MOM set to issue guidelines on restrictive employment clauses: Tan See Leng
The Manpower Ministry and the tripartite partners are developing a set of guidelines on the reasonable use of such clauses.
Guidelines on reasonable use of clauses in employment contracts that restrict retrenched and other employees in finding a new job are being developed by the Government together with unions and employers, said Manpower Minister Tan See Leng on Feb 6.
These guidelines – targeted to be released in the second half of 2024 – will be in addition to the existing Tripartite Advisory on Managing Excess Manpower and Responsible Retrenchment, and the Tripartite Guidelines on Mandatory Retrenchment Notifications.
Fielding questions from MPs in Parliament on retrenchment practices and the use of non-compete clauses and restricted stock units, especially in the light of the recent Lazada retrenchment exercise, Dr Tan said it is understood that overly restrictive employment contracts can disadvantage retrenched employees and create difficulties in finding employment.
Thus, the Ministry of Manpower (MOM) and the tripartite partners are developing a set of guidelines on the reasonable use of such clauses and helping to educate employers and shape norms.
“These guidelines are currently being finalised, and we target to release them in the second half of this year,” Dr Tan said.
“MOM will not, will never, and does not condone any exploitative employment contracts.”
He said the civil courts have clearly established principles on when non-compete clauses – which restrict an employee’s ability to do business with other parties during employment or thereafter – are acceptable and can be upheld in court.
Dr Tan reiterated that Singapore’s approach to fair employment and retrenchment practices is a balanced one that protects workers.
“But, contemporaneously, we want to also give businesses the flexibility to adjust to market conditions. This balanced ecosystem ultimately creates good jobs and sustains them for Singaporeans, and it ensures that even when workers are retrenched, the chances of them finding another good job are high.”
The success of Singapore’s balanced approach is demonstrated by its low long-term unemployment and high labour force participation rates, he noted.
“On responsible practices, we work closely with the tripartite partners to formulate clear guidance for employers when undertaking cost-cutting measures,” he said.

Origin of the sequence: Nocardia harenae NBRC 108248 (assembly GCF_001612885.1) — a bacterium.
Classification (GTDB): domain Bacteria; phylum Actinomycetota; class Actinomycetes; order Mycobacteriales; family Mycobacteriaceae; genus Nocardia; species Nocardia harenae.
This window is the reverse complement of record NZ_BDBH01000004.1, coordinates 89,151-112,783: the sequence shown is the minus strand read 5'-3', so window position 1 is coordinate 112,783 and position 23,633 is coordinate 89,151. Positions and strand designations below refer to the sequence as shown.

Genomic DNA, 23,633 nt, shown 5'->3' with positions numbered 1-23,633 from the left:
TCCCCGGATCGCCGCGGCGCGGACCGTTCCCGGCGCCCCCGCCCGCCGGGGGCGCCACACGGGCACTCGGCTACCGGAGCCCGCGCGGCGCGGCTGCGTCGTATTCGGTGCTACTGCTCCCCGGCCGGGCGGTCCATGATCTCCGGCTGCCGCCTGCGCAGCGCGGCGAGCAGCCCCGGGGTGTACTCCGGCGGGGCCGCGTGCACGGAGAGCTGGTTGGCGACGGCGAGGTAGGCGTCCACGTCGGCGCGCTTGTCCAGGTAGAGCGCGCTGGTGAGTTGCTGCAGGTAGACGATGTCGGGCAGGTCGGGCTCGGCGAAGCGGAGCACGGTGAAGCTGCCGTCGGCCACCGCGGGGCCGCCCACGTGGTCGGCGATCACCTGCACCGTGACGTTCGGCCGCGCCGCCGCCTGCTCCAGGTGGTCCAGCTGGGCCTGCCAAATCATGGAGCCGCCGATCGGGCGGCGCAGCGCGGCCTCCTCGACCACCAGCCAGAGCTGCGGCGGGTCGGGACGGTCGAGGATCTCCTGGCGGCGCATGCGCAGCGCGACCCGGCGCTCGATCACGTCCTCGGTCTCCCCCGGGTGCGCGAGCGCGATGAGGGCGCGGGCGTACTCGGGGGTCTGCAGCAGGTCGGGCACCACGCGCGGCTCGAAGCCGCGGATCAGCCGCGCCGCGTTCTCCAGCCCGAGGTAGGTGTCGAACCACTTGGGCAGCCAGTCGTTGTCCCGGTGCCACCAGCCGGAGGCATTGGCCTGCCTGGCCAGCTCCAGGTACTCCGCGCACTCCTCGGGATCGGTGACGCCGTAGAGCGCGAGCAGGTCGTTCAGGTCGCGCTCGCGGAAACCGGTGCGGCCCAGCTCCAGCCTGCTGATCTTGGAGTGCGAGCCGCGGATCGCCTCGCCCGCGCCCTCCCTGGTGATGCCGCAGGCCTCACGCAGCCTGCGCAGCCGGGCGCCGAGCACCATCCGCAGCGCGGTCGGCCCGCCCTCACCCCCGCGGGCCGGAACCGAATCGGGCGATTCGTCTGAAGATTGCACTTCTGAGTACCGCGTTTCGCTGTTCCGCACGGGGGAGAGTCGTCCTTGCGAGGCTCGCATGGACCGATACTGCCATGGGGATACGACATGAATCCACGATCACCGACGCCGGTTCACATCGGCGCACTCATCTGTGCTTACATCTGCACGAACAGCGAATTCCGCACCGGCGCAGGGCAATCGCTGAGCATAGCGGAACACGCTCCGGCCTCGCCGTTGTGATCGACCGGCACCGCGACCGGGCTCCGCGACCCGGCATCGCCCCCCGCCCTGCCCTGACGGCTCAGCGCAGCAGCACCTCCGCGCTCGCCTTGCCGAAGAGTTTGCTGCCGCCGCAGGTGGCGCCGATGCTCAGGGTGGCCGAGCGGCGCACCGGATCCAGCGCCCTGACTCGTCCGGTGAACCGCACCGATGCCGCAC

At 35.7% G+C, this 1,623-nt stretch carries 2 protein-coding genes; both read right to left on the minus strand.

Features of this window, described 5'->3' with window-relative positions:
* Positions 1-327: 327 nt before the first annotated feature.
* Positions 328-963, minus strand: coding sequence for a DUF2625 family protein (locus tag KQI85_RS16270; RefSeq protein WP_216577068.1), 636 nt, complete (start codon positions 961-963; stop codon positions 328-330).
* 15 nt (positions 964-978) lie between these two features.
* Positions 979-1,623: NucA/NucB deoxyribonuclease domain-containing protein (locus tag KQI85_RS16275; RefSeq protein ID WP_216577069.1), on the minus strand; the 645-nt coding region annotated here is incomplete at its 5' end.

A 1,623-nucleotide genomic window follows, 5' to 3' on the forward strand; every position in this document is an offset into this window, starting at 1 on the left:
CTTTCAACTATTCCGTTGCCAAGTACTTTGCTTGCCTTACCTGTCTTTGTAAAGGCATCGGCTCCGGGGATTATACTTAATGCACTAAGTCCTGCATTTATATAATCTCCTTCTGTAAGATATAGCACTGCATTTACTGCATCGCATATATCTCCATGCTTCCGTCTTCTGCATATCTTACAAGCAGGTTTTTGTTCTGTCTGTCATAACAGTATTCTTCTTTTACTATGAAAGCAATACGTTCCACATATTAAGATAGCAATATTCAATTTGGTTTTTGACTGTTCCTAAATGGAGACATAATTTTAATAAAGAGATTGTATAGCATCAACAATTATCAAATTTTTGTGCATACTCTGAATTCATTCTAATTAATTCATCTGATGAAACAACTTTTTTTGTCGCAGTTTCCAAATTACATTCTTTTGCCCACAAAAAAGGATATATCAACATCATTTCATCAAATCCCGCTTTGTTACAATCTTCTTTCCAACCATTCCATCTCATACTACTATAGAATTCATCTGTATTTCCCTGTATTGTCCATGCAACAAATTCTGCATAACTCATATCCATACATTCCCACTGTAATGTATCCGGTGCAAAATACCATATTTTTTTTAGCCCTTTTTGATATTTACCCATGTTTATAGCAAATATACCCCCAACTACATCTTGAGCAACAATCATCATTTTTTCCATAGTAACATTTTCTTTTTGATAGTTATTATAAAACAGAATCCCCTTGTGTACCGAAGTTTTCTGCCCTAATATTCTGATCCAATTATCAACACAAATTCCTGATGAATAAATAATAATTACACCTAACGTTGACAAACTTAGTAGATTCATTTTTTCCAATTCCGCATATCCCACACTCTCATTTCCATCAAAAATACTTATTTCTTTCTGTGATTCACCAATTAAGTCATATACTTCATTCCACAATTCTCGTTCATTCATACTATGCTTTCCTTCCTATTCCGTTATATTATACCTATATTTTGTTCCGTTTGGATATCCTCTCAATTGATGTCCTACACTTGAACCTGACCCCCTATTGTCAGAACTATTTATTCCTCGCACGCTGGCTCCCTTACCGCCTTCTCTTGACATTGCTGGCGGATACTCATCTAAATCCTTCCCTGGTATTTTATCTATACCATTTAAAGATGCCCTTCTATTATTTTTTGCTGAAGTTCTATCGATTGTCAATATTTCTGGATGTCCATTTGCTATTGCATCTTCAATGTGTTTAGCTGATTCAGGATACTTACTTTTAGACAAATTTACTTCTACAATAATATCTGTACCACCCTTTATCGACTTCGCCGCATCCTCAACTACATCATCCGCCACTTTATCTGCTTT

“This guidance is contained in the Tripartite Advisory on Managing Excess Manpower and Responsible Retrenchment, or Tamem, which also guides unionised companies to notify the unions early about an upcoming retrenchment.”
If an employer does not follow the Tamem, the Tripartite Alliance for Fair and Progressive Employment Practices will engage the employer to adhere to the advisory, and most employers are cooperative when approached, Dr Tan said.
“This shows that our tripartite advisories are working well without the need for additional penalties, which may negatively affect the wider business environment in Singapore,” he added.
“Unionised companies, in particular, have an interest to maintain a good working relationship with the unions, as it is a long-term partnership and they should not need penalties to do so.”
In addition, MOM works with tripartite partners to assist the affected workers in a timely manner after the mandatory retrenchment notifications (MRNs).
“MOM has not received any cases of unionised companies that have not submitted MRNs after carrying out a retrenchment exercise. More importantly, we continue to help workers upskill, reskill and to remain employable,” Dr Tan said.
MPs again raised the much-criticised retrenchment exercise carried out by e-commerce company Lazada in January when it let go an undisclosed number of employees without consulting the Food, Drinks and Allied Workers Union (FDAWU).
Dr Tan reiterated that after Lazada’s initial lapse of failing to notify FDAWU, MOM stepped in to facilitate discussions between the company and the union to reach an “amicable and fair resolution”.
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